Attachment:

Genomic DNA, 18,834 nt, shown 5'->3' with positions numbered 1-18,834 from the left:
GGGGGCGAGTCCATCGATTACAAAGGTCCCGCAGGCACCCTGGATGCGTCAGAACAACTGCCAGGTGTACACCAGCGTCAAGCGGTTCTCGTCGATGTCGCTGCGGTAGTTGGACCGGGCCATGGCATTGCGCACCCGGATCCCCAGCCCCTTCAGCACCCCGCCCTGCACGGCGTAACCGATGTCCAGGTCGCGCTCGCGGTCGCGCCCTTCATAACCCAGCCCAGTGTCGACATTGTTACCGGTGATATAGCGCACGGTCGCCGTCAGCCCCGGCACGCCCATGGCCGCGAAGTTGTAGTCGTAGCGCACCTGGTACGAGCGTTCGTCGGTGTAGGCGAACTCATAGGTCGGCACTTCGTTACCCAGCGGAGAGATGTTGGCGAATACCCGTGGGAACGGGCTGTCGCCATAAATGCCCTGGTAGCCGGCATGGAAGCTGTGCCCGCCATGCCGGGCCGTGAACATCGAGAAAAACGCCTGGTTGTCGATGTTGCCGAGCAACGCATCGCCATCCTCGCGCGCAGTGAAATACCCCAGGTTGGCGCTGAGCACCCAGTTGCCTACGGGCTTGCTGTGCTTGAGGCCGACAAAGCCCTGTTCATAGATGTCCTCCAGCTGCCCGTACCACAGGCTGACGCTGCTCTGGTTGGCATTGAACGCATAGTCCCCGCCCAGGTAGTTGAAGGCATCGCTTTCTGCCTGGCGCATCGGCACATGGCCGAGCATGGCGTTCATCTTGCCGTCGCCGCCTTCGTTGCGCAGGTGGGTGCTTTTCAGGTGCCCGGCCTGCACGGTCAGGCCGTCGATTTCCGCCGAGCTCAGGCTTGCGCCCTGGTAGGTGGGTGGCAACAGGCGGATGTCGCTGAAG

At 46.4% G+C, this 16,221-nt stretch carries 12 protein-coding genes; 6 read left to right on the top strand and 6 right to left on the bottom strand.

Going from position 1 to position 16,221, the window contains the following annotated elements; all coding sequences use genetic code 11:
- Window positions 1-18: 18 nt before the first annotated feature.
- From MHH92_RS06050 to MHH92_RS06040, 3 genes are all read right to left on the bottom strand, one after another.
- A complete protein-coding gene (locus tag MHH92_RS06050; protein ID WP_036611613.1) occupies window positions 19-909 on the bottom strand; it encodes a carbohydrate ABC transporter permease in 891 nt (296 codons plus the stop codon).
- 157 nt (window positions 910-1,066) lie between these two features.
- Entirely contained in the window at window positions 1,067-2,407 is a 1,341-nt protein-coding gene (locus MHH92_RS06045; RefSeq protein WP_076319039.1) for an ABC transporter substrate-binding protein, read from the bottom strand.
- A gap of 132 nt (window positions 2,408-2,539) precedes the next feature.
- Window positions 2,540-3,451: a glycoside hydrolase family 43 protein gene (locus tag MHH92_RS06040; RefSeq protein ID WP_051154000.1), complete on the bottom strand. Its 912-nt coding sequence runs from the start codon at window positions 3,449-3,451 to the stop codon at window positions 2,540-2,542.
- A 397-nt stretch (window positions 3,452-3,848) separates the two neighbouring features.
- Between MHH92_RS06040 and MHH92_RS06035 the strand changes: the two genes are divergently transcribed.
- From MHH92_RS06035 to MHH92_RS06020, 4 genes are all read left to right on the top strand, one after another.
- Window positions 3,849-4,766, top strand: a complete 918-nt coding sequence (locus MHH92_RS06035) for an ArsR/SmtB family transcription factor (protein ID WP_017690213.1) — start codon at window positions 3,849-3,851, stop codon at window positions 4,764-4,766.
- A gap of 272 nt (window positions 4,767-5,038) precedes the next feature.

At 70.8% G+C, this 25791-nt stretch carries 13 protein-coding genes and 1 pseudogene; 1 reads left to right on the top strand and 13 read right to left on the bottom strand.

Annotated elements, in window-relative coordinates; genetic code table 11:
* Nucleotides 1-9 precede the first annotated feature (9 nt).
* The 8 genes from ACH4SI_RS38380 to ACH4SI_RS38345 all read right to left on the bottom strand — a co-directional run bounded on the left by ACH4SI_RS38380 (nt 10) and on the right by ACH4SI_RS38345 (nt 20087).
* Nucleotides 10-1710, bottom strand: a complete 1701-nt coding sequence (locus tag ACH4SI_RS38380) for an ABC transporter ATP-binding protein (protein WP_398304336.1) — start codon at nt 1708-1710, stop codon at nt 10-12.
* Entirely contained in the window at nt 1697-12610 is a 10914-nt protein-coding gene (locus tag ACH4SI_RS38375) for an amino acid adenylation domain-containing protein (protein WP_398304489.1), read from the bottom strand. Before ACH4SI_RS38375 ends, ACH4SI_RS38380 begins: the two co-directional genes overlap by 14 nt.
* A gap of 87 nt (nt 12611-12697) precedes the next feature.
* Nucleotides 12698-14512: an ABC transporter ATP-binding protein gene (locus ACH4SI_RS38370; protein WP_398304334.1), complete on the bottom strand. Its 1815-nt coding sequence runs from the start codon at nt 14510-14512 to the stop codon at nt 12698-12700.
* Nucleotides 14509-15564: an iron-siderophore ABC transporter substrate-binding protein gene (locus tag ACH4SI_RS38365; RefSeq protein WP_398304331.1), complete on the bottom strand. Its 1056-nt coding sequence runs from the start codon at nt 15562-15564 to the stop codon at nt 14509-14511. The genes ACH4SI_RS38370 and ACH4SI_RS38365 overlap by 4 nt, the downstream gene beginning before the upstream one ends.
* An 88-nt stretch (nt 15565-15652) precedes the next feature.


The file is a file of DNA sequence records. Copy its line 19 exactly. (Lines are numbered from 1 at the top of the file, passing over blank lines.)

* Nucleotides 1-9 precede the first annotated feature (9 nt).